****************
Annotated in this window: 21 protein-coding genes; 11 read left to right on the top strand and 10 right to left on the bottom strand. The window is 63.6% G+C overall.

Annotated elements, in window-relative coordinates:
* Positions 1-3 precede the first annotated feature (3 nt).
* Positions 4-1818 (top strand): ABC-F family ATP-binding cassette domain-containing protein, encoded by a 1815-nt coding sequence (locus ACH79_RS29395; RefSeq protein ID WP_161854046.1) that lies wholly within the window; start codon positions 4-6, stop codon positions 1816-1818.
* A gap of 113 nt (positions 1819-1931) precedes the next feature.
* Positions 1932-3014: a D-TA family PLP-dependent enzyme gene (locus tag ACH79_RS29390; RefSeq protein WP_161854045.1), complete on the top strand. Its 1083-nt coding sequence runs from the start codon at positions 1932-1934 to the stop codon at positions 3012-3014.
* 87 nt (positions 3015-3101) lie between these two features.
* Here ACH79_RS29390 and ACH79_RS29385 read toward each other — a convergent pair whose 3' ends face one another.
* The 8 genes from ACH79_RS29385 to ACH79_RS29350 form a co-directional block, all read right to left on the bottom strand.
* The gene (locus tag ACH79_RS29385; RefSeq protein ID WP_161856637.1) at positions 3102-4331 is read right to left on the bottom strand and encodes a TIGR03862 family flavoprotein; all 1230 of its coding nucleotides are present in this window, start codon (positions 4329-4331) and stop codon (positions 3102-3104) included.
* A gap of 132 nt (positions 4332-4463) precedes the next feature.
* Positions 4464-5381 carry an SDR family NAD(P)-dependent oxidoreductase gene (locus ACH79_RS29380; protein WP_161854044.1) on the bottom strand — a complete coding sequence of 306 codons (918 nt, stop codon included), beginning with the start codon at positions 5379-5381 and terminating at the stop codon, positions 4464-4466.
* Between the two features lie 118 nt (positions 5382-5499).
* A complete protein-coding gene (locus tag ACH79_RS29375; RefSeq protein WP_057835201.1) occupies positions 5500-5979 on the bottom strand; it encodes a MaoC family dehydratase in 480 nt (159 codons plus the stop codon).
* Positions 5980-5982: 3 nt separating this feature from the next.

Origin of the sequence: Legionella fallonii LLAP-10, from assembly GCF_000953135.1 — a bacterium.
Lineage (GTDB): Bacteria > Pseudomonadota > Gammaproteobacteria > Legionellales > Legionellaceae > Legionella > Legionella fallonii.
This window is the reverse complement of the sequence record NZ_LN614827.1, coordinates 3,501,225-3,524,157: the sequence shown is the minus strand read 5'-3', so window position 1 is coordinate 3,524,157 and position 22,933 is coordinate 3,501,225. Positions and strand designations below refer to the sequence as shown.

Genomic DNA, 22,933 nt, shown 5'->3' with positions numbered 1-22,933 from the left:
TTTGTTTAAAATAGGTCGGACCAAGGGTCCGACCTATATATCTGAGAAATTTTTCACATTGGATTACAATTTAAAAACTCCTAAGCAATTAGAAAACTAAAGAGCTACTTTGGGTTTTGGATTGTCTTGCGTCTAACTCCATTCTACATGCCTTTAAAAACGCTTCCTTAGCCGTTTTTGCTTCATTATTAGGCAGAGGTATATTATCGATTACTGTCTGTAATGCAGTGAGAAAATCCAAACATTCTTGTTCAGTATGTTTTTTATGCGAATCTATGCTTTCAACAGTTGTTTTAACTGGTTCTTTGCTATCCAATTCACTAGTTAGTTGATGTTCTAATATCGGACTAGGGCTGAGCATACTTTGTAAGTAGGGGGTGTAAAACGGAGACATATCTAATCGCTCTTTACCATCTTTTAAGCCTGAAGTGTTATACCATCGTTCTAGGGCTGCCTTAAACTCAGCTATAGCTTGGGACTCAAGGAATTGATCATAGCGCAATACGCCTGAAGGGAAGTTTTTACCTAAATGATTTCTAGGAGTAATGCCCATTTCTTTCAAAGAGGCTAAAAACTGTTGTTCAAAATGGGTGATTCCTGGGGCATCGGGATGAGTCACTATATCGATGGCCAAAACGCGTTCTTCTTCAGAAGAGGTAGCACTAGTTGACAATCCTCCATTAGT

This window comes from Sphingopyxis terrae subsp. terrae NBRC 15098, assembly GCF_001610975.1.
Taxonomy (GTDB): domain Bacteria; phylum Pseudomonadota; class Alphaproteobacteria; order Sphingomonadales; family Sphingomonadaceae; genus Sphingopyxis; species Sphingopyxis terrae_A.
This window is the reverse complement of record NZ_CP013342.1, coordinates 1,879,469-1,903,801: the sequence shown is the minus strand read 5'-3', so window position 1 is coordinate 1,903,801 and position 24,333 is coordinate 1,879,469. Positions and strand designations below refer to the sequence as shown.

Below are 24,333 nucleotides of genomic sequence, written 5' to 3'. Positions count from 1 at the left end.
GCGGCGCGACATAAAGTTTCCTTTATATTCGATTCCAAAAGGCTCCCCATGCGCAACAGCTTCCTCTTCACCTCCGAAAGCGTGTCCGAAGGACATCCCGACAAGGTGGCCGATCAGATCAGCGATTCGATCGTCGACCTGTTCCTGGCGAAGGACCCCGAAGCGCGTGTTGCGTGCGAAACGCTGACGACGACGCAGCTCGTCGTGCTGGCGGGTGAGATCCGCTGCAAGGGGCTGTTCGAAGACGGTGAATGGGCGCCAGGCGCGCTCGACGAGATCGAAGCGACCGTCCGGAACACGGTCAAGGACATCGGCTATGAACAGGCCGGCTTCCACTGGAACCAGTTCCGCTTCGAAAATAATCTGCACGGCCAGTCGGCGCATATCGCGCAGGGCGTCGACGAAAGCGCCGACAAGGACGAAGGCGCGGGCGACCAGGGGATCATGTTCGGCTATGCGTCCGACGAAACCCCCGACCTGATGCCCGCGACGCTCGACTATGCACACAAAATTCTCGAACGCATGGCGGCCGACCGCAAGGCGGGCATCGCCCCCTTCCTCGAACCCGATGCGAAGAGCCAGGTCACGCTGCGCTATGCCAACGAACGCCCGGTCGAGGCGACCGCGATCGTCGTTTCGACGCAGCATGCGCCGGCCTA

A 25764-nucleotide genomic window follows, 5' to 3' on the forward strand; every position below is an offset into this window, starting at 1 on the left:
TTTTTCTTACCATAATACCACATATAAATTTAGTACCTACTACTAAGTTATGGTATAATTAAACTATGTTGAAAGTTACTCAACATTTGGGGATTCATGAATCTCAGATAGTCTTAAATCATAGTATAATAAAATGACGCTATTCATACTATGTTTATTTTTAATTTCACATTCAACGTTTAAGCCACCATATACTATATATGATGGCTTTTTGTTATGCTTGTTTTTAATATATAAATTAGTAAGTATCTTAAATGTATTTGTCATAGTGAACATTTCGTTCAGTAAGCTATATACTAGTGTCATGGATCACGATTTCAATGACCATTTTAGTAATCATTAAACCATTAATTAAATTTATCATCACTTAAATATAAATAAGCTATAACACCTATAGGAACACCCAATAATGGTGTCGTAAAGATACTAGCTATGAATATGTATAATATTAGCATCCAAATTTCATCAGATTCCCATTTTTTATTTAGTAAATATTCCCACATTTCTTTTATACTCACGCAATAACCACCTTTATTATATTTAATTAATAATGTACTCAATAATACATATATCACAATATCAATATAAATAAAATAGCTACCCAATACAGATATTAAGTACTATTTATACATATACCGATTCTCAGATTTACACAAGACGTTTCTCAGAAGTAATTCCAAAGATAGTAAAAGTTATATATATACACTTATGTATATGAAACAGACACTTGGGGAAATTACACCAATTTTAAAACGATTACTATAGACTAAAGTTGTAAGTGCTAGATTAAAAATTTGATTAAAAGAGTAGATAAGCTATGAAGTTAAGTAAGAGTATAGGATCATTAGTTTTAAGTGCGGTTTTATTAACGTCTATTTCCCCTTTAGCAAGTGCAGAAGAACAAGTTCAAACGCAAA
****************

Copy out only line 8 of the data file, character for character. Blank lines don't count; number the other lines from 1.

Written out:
* Here ACH79_RS29390 and ACH79_RS29385 read toward each other — a convergent pair whose 3' ends face one another.